WEST BRANCH, Iowa – Imagine a sensory experience of sight and sound that puts you in the middle of the myriad of world-changing issues and challenges that faced Herbert Hoover before, during and after his presidency. Imagine being so inspired by the life of public service that he and first lady Lou Henry Hoover lived that you decide to create positive change in your own community.
It’s that kind of experience – and much more — that’s being planned for the $20 million “reimagining” of the Herbert Hoover Presidential Library and Museum in West Branch. The enhanced museum experience will bring the story of the Hoovers to a new generation of visitors with the latest technology creating an immersive and emotional experience.
The same firm behind the design of the much-acclaimed Abraham Lincoln Presidential Library and Museum in Springfield, Ill. – BRC Imagination Arts of Los Angeles – is the creative engine behind the Hoover project.
The plans are creating a lot of excitement in the state, where legislators last year approved $5 million in Hoover Tax Credits to encourage Iowans to donate to the project. And, the new experience at the museum is expected to bring thousands more visitors to the site, which was closed almost two years during the pandemic and is now just rebounding after being open for the past 10 months.
Fundraising is well underway and will receive a boost from an Oct. 7 event at the DoubleTree by Hilton in Cedar Rapids featuring former President George W. Bush, who is being honored, along with former first lady Laura Bush, with the first Hoover Presidential Foundation Great Humanitarian Award.
Jerry Fleagle, president and CEO of the Hoover Presidential Foundation, said the National Archives and Records Administration, which owns and operates the library-museum, requires that 90 percent of the funds are raised before construction (or destruction) at the current site can begin.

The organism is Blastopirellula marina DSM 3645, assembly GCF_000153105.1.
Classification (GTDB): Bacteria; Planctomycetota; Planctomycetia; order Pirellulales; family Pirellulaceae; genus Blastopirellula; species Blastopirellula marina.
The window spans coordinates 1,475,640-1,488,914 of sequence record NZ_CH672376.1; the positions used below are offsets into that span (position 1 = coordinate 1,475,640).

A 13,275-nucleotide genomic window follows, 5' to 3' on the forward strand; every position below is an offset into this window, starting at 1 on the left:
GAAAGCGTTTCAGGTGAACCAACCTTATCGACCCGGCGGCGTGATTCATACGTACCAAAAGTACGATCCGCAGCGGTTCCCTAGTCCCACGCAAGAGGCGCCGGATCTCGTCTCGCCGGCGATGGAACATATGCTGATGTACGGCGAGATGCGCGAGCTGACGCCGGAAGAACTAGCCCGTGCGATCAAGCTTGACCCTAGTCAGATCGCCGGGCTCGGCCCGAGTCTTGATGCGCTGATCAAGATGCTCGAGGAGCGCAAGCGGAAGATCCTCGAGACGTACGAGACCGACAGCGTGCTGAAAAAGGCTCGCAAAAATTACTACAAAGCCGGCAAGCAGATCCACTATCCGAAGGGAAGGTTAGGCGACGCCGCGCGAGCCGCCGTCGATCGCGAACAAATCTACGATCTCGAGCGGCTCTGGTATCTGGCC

As of mid-August, fundraising efforts in the “Timeless Values-Modern Experience” campaign, including cash, pledges and letters of credit, amounted to around $12 million, Mr. Fleagle said. The foundation also has applied for a $5 million Destination Iowa grant.
The Herbert Hoover Presidential Library and Museum was dedicated at the time of the former president’s 88th birthday, on Aug. 11, 1962, as a crowd estimated at 25,000 attended to hear remarks by Mr. Hoover and former President Harry Truman. The two men of different political parties had become good friends in the wake of Mr. Hoover’s assistance to the Truman administration following World War II.
Mr. Hoover quickly answered President Truman’s call to assist with postwar issues of starvation across Europe caused by harsh winters, drought and devastated economies. With his experience addressing issues of massive hunger in Belgium during World War I, Hoover headed the Famine Emergency Committee to get food supplies to the most vulnerable people.
The National Historic Site was rededicated on Aug. 8, 1992, after $6.5 million in renovations, which included the addition of six galleries transporting visitors to various stages of the Hoovers’ lives, and some interactive displays. Former President Ronald Reagan delivered the remarks to a crowd of 5,000. But with 30 years now passing, the Hoover site has gone the longest of any of the presidential libraries without an upgrade.
“Most library museums are usually refreshed every 12 to 15 years,” Mr. Fleagle said. “Herbert Hoover is a great story. We are trying to take it to the next generation.”
The goal is to open the updated museum on Aug. 10, 2024, on what would be the 150th anniversary of Mr. Hoover’s birth, though Fleagle acknowledges it is a tight deadline.
Allan Hoover III, great-grandson of President and Mrs. Hoover, is excited about seeing the couple’s story of public service brought to life for a new generation of visitors.
“There are so many good lessons from their lives,” said Mr. Hoover, 50, who lives in Denver, Colo. “If I were to pick one that resonated with our family, it’s perseverance. During their lives they had to overcome a lot. But they carried on.”
He noted that “Lou and Bert” were a true team, circumnavigating the globe together five times. Their public service, he said, continued until their last days.